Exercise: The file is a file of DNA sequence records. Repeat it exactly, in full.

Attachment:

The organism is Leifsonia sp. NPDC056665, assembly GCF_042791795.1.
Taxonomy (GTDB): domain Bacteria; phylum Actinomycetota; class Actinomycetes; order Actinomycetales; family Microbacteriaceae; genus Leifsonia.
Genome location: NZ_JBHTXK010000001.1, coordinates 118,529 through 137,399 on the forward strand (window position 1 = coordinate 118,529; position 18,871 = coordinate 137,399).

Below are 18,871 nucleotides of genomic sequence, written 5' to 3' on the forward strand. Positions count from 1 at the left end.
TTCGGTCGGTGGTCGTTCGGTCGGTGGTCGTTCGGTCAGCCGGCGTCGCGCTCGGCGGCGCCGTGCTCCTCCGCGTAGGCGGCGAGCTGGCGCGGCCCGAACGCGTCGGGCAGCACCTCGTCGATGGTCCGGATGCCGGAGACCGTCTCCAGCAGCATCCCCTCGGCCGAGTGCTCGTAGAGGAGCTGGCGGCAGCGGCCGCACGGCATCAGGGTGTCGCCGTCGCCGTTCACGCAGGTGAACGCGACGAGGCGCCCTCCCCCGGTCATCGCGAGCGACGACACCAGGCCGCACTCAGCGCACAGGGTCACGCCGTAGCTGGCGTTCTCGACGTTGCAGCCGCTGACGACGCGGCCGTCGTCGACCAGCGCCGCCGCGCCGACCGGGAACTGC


The organism is Leifsonia sp. NPDC056665, assembly GCF_042791795.1.
Taxonomy (GTDB): domain Bacteria; phylum Actinomycetota; class Actinomycetes; order Actinomycetales; family Microbacteriaceae; genus Leifsonia.
Genome location: NZ_JBHTXK010000001.1, coordinates 118,529 through 137,399 on the forward strand (window position 1 = coordinate 118,529; position 18,871 = coordinate 137,399).

Below are 18,871 nucleotides of genomic sequence, written 5' to 3' on the forward strand. Positions count from 1 at the left end.
TTCGGTCGGTGGTCGTTCGGTCGGTGGTCGTTCGGTCAGCCGGCGTCGCGCTCGGCGGCGCCGTGCTCCTCCGCGTAGGCGGCGAGCTGGCGCGGCCCGAACGCGTCGGGCAGCACCTCGTCGATGGTCCGGATGCCGGAGACCGTCTCCAGCAGCATCCCCTCGGCCGAGTGCTCGTAGAGGAGCTGGCGGCAGCGGCCGCACGGCATCAGGGTGTCGCCGTCGCCGTTCACGCAGGTGAACGCGACGAGGCGCCCTCCCCCGGTCATCGCGAGCGACGACACCAGGCCGCACTCAGCGCACAGGGTCACGCCGTAGCTGGCGTTCTCGACGTTGCAGCCGCTGACGACGCGGCCGTCGTCGACCAGCGCCGCCGCGCCGACCGGGAACTGC